Title

On mechanisms that drive Walker type circulations within the context of a general circulation model

Date of Award

1993

Availability

Article

Degree Name

Doctor of Philosophy (Ph.D.)

First Committee Member

Naomi Surgi, Committee Chair

Abstract

The so-called east-west cells of the global tropics observed by Madden and Julian were documented within the context of the Community Climate Model. There was a substantial agreement between observations and the simulated east-west cells. A comparison of a no-mountain experiment with a control run revealed the contribution of the orography to the location and strength of the upward branch of the Walker cell. It was found that the mountains indirectly enhanced the upper level divergence and the uplifting over the Maritime Continent through the position of the Asian Jet.The model sensitivity to SST was studied by analyzing a run with prescribed SST anomalies which are representative of a mature phase of "El Nino" episode. The analysis included another run with prescribed warm SST anomalies over the eastern Pacific. Both simulations were successful in reproducing anomalous Walker cells over the region of warm SST and convective heating. The importance of global moisture and local evaporation was evaluated through a set of experiments in which the evaporation was suppressed either globally or over regions of maximum uplifting over Indonesia. For the case of the evaporation globally suppressed the resulting circulation consisted of a giant sea-breeze with ascending and descending branches over the hot land and cooler ocean respectively. For the case of evaporation gradually reduced over Indonesia, the model responded with a substantial decrease in the uplifting and rainfall there, suggesting that local evaporation was the primary mechanism for initiating precipitation. Correlations among the moisture budget fields reaffirmed the importance of local evaporation in producing precipitation in the ascending branch of the Walker cell.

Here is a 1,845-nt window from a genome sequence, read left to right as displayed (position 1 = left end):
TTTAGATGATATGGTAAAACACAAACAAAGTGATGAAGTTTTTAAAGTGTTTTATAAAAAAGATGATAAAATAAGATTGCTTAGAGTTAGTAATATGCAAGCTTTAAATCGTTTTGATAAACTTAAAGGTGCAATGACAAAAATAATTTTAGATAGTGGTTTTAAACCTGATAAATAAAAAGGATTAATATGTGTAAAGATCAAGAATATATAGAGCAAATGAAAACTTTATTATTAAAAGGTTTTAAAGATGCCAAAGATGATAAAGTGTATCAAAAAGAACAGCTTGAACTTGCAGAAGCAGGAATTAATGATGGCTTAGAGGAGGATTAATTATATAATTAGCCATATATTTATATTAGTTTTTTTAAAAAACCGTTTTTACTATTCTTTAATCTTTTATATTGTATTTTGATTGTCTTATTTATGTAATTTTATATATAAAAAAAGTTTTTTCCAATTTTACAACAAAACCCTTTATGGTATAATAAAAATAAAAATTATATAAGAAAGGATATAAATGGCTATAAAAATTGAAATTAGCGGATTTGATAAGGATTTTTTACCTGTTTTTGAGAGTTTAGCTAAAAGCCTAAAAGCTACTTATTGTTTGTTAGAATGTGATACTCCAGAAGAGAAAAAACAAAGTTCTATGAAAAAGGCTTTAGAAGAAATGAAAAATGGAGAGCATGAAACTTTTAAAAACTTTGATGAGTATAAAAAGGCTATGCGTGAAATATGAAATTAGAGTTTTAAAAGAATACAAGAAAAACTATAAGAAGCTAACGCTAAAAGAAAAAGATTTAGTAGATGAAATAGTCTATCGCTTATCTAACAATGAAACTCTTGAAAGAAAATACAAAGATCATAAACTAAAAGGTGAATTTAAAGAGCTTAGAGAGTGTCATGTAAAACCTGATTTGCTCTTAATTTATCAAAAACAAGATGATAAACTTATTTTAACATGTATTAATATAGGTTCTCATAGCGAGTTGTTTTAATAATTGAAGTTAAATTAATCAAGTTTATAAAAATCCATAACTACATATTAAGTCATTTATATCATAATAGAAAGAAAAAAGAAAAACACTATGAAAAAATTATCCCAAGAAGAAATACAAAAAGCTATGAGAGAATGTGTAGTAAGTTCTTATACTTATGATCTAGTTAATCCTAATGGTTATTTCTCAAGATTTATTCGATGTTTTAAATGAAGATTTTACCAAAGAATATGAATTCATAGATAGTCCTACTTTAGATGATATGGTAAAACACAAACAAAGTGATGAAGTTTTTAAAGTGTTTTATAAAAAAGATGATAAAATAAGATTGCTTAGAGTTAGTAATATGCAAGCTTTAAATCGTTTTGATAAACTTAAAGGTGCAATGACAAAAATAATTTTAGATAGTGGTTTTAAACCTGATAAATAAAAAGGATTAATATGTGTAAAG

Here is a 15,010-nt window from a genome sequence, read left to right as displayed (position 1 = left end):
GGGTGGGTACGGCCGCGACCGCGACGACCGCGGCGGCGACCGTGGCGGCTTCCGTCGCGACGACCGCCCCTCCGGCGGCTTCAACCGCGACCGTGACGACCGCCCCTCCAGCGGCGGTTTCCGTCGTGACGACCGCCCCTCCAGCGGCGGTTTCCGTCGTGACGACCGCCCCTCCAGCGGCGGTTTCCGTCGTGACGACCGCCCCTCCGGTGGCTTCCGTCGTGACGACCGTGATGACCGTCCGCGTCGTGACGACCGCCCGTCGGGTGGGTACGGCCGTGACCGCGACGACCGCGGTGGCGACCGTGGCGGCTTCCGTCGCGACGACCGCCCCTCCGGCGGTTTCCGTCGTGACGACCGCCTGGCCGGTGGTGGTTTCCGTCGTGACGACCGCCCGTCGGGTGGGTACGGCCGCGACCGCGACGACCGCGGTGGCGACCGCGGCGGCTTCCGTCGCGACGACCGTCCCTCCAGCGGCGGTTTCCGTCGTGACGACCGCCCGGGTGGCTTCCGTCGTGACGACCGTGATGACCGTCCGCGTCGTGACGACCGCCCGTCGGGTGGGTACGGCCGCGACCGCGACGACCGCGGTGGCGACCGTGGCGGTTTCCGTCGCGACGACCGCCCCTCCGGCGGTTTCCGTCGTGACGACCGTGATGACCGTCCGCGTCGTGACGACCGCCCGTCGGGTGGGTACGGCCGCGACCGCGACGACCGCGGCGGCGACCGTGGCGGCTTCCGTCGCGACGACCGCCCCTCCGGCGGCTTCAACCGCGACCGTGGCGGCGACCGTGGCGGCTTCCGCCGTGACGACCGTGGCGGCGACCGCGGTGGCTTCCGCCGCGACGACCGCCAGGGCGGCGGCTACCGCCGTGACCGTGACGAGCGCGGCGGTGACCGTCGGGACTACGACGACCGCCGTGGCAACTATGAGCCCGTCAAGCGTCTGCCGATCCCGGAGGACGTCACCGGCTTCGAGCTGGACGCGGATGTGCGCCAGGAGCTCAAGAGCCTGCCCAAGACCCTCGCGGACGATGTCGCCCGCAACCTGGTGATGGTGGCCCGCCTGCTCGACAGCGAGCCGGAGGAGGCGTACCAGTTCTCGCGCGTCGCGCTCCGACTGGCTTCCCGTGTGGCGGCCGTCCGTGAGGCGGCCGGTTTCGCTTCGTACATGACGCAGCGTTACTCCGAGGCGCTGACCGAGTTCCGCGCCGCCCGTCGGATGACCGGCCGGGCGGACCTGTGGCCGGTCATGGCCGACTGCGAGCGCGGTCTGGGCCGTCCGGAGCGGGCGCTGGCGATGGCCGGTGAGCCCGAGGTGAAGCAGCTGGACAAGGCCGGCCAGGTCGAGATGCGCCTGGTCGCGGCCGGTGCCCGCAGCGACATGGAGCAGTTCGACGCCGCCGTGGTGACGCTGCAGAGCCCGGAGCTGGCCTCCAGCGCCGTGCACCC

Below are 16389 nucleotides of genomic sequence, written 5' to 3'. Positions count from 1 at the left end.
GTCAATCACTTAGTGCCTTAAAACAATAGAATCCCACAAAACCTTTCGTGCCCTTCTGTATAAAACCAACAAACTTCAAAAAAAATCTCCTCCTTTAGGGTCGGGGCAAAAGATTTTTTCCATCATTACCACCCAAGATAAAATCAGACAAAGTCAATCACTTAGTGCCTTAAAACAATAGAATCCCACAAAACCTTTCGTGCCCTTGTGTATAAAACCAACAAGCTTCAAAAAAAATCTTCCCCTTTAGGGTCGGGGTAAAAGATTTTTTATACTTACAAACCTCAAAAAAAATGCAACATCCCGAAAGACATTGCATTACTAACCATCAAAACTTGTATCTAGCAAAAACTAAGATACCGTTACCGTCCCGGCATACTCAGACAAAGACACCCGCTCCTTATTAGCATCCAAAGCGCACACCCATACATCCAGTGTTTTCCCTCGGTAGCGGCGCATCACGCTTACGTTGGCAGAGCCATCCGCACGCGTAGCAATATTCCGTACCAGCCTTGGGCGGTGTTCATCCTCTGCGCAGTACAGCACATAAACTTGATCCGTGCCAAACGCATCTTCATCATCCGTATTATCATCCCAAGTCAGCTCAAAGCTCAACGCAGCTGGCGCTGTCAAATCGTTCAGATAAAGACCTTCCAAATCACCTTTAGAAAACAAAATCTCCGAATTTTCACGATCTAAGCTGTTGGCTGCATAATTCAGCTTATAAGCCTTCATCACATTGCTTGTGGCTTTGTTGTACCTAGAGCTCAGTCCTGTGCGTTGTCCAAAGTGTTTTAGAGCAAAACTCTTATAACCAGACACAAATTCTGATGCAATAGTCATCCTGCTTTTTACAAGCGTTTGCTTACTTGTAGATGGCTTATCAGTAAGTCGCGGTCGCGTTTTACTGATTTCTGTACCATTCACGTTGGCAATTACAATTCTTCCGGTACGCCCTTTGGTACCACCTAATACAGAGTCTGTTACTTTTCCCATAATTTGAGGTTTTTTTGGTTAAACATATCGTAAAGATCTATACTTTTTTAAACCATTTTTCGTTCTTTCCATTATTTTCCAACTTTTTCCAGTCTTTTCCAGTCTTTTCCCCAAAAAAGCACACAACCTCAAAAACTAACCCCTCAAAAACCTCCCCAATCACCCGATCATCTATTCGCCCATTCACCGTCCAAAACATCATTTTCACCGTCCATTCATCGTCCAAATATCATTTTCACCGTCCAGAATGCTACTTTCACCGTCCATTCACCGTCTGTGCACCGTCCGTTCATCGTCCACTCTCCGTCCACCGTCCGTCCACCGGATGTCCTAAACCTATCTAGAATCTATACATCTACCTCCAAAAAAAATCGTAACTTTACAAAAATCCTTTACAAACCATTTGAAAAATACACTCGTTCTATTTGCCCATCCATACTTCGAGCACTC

Keywords

Physical Oceanography; Physics, Atmospheric Science

Link to Full Text

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